Category Archives: Conservation Education

CDFW to Sell Hunting and Fishing Licenses, Answer Questions and More at Sportsmen’s Show

The California Department of Fish and Wildlife (CDFW) is returning to the International Sportsmen’s Exposition (ISE) at Cal Expo in Sacramento from Jan. 18-21. This is the largest hunting, fishing and outdoor recreation show of its kind in northern California.

Wildlife officers, fisheries and wildlife scientists, hunter education instructors, license agents and many other CDFW staff will be available during the show to answer questions and provide information regarding fishing and hunting opportunities throughout the state. CDFW’s license sales booth will be located in the Pavilion Building (space 3700) and licenses, tags, report cards and warden stamps will be available for purchase. Customers may pay by credit card or check, but not cash.

For the fifth year, CDFW’s top leadership – including Fisheries and Wildlife Division Deputy Director Stafford Lehr, Fisheries Branch Chief Kevin Shaffer, Wildlife Branch Chief Kari Lewis and Chief of Law Enforcement David Bess – will hold a panel discussion about topics of interest to California’s hunters and anglers. The open-forum panel will be held in the California Sportsmen’s Theater in the Pavilion Building at noon on Saturday, Jan 20. Members of the audience are encouraged to ask questions of the panel.

Right afterward, the panel participants will head over to the west side of Building A’s Adventure Theater on Saturday at 1:30 p.m. to hold another question and answer session with hunting attendees. This will take place on stage directly after the youth essay contest winner is awarded (see below for more information).

“Every year, I look forward to this opportunity to interact with hunters and anglers face to face and talk to them about the topics of particular interest and concern to them,” Lehr said. “We always welcome questions from those who share our passion for wildlife conservation.”

Additional CDFW booths and highlights include:

  • Online Harvest Reporting — Tag holders can log onto their online profile to view and complete all tags that require reporting. The tag holder will receive a report confirmation number that should be written in the space provided on the report card. The harvest report card will not have to be mailed in physically. CDFW encourages all tag holders to use this online service to meet their harvest reporting requirements.
  • Wildlife Officer Recruitment — CDFW’s Law Enforcement trailer will be on display outside of the Pavilion Building, featuring an impressive display of taxidermy and a free enclosed laser-shot hunting simulator game. Wildlife officers, including statewide recruiting Lieutenant Specialist Chris Stoots, will be on hand to answer questions about employment opportunities.
  • Meet Your K-9 Team — CDFW K9 wardens and their handlers will be available for a meet-and-greet in the Sporting Dog Pavilion on Saturday from 2:30 to 3:30 p.m. and Sunday from 11:30 a.m. to 12:30 p.m.
  •  Youth Fishing — Bring your child to the Youth Fair Expo Center to fish for beautiful rainbow trout supplied by CDFW. Each child who participates will go home with a California Fishing Passport book, an official stamp and a fish identification book containing pictures and information about 150 different species of California fish!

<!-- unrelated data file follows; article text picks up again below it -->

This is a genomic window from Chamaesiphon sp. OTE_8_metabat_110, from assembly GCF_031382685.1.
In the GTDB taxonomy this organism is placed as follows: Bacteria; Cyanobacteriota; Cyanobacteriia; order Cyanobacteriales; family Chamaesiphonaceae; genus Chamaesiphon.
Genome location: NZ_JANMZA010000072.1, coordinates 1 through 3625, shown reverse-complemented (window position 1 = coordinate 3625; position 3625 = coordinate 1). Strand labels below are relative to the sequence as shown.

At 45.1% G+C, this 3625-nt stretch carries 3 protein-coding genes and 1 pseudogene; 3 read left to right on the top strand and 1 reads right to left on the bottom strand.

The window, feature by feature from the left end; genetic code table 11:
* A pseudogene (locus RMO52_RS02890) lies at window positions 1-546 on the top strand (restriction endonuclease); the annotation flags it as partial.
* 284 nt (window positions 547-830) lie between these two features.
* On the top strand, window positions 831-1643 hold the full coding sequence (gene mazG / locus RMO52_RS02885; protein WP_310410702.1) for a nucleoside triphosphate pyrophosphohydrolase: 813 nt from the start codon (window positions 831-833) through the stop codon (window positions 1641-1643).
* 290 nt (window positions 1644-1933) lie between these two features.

• Learn How to be “Bear Aware” — CDFW staff will demonstrate how to keep a campsite safe from unwanted ursine visitors.
  • 2018 Warden Stamps — At the main booth, CDFW will be offering and promoting this year’s stamp, which features the silhouette of a K-9 warden. Proceeds from the $5 stamp support wildlife officers and K-9 teams and help fund the purchase of necessary law enforcement equipment.
  • Outdoor California — Free copies of CDFW’s award-winning magazine will be available (as supplies last) at the main booth. Yearly subscriptions may also be purchased for $15.
  • Youth Essay Contest — CDFW and the Wildlife Officer Foundation will be awarding this year’s contest winner, 11-year-old Landon Sabol of Morgan Hill, a lifetime hunting license for his outstanding essay emphasizing the theme of “Passing on the Tradition.” Sabol and the second- and third-place contest winners will be honored on Saturday at 1:30 p.m. in the west side of Building A’s Adventure Theater. Stop by to congratulate them and get information on how to become the next youth contest winner.

The Cal Expo State Fairgrounds are located at 1600 Exposition Blvd. in Sacramento. ISE show hours are 11 a.m. to 8 p.m. on Thursday and Friday; 10 a.m. to 7 p.m. on Saturday; and 10 a.m. to 5 p.m. on Sunday. Admission is $16 for adults (door sales are cash only, although tickets may be purchased in advance online). Youths age 15 and under are free. There is a $10 charge to park on the grounds.

For additional information, schedules and to purchase tickets, please visit the ISE webpage at www.sportsexpos.com/attend/sacramento/.

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Media Contacts:
Andrew Hughan, CDFW Communications, (916) 201-2958
Capt. Patrick Foy, CDFW Law Enforcement Division, (916) 651-6692

CDFW Awards $1.3 Million for Restoration in Watersheds Impacted by Cannabis Cultivation

The California Department of Fish and Wildlife (CDFW) today announced the selection of four projects to receive funding for habitat restoration projects within California’s Northern Coastal watersheds most impacted by unregulated cannabis cultivation.

The awards, totaling $1.3 million, were made under CDFW’s Cannabis Restoration Grant Program, and will support cleanup and habitat restoration at inactive cannabis cultivation sites.